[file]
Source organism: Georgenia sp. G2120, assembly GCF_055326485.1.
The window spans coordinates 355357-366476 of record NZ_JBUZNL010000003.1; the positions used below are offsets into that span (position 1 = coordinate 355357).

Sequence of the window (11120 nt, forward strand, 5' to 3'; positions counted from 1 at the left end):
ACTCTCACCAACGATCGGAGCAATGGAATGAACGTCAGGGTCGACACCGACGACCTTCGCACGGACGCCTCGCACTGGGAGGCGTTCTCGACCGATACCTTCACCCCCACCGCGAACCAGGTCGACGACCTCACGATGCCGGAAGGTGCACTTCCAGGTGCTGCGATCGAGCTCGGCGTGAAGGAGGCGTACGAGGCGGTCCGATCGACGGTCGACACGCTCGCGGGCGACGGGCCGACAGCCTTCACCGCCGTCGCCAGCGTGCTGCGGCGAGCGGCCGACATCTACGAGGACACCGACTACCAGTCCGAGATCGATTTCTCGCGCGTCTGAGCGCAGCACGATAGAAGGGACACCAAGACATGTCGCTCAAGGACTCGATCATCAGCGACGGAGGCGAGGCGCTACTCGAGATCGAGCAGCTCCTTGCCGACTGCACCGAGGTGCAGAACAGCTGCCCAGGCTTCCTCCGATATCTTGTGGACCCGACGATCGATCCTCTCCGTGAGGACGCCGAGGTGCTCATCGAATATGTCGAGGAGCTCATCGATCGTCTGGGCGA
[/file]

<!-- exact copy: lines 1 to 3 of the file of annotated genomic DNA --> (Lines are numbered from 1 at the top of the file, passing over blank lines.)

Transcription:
Source organism: Georgenia sp. G2120, assembly GCF_055326485.1.
The window spans coordinates 355357-366476 of record NZ_JBUZNL010000003.1; the positions used below are offsets into that span (position 1 = coordinate 355357).

Sequence of the window (11120 nt, forward strand, 5' to 3'; positions counted from 1 at the left end):